But it would be entirely wrong to assume that all men in Delhi behave in this appalling way, but this is definitely the general picture. The men used to be miffed at the scenario of reservation and cited the feminist argument of gender equality as a reason. But I feel that as long as there is no equality in the way women are treated in a crowd, then we are still a long way away for a society with no gender reservations.

Another thing about the Delhi population that put almost all of us in some kind of trouble was their sense of direction. Since we were new in the city, we had to depend a lot on the local people for information on direction. But the surprising thing is that even if they did not know, none of them admitted that and gave some kind of confusing direction! Many times it had so happened that we have been moving in the wrong way for quite sometime until someone put us in the right track. The traffic sergeants also fall in the same category. So if you are in Delhi and need help regarding direction, always go to the panwallahs, and other such small vendors. They have never failed me till date.

I should also mention my experiences as a single woman in a city notoriously famous for the most number of instances of sexual violence. As a precaution, we always returned early to our hostel and hardly ventured far once it was dark. But it was not always so for me. I took almost one and half hours to travel from Noida and more often that not, I returned late. One particular incident scared me out of my wits. One day I was caught in a dust storm, while returning from CP at about 8 pm. I was walking against the wind and could hardly see anything in front me because of the flying particles. Suddenly I found two men on either side of me whispering ‘akeli hain? chalna hain kya?’ I momentarily froze on the spot expecting the worst, but felt them brushing past me. This happened very near my hostel and god only knows, how I felt once I reached its safety.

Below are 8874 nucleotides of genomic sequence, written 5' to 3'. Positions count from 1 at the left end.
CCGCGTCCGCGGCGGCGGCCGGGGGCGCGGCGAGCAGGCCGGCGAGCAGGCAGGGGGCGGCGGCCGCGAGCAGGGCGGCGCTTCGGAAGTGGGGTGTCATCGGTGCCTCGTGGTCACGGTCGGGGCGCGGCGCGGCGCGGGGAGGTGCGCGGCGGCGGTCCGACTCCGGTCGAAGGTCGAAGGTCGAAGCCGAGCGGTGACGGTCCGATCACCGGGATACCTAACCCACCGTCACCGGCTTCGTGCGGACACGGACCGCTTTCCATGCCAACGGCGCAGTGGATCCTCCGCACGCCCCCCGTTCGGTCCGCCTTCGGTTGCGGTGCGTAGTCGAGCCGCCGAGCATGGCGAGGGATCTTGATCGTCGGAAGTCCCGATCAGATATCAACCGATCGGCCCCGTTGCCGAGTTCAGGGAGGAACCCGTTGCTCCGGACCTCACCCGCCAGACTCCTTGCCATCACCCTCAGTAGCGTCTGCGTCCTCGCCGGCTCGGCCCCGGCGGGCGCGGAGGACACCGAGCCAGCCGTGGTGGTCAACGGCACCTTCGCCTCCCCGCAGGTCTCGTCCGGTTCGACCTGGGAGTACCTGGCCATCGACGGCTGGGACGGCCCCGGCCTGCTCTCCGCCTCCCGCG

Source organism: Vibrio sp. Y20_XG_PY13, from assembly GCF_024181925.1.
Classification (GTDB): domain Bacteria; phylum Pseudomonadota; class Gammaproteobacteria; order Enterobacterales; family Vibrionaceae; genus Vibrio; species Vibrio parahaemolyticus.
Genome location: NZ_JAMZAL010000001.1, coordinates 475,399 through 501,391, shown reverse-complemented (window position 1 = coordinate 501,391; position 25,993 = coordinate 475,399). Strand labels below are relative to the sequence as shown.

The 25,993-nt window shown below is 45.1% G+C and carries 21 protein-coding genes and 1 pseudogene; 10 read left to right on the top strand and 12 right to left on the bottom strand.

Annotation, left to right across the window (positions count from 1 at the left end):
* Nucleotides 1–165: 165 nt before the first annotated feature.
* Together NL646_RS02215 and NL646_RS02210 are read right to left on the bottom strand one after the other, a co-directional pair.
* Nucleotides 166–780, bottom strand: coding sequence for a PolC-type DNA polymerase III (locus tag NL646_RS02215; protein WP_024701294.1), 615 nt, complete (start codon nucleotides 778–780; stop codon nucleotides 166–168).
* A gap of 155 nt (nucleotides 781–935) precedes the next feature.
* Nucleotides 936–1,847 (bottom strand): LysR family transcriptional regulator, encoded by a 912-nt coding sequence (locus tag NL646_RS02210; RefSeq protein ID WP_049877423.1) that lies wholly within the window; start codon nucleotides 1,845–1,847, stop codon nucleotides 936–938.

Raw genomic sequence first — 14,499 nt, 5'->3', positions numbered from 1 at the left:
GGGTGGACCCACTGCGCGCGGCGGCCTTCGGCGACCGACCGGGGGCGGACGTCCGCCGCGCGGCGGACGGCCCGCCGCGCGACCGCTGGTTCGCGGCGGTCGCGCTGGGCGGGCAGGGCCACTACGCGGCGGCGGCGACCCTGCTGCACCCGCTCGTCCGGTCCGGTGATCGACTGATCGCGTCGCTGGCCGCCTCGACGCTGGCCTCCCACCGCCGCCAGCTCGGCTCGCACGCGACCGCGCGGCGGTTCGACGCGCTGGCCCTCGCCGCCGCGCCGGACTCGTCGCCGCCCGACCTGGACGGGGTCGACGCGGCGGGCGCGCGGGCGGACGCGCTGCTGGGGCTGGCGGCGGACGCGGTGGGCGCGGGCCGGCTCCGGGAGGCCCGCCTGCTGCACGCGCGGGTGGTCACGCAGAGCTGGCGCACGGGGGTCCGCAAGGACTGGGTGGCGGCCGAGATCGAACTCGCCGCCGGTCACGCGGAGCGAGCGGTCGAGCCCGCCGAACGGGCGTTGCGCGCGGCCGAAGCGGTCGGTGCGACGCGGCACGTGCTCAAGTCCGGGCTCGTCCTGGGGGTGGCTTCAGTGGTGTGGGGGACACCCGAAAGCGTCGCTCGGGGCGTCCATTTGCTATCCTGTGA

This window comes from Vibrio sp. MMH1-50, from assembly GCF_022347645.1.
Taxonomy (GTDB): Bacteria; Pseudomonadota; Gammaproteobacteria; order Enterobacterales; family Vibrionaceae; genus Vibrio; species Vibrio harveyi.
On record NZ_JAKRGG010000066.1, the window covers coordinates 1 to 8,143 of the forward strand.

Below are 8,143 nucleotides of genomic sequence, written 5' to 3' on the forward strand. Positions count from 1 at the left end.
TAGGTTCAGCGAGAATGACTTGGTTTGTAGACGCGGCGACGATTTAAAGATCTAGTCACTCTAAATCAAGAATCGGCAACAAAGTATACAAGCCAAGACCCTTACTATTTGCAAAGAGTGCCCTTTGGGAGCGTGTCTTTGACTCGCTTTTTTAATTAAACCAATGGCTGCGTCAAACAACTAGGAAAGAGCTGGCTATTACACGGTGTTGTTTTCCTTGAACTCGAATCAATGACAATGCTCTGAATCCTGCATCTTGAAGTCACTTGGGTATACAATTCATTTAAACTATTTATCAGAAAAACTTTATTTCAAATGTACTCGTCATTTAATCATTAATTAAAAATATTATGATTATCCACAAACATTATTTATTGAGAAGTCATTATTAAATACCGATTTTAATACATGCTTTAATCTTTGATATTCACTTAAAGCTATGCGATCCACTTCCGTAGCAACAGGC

My friend faced a nasty situation on the second day of arriving at Delhi. Her senior had arranged for a cab for her and another woman lawyer who was coming the same way. After the latter got off near Bengali Market, the cab driver informed my friend that he did not know the way to CP, let alone Mandir Marg. She reached the hostel at 9 pm after directing the driver herself using her scant knowledge of Delhi roads. There were times when she made the wrong guess and found herself in completely alien roads. But we could not help but wonder how a cab driver could not know way to one of the most important places i.e. CP.
Here, it is needless to comment on the scenario of security in Calcutta, since this journal is not about it, but I can say one thing that, there is absolutely no place called a ‘safe city’ for women. I guess that says it all.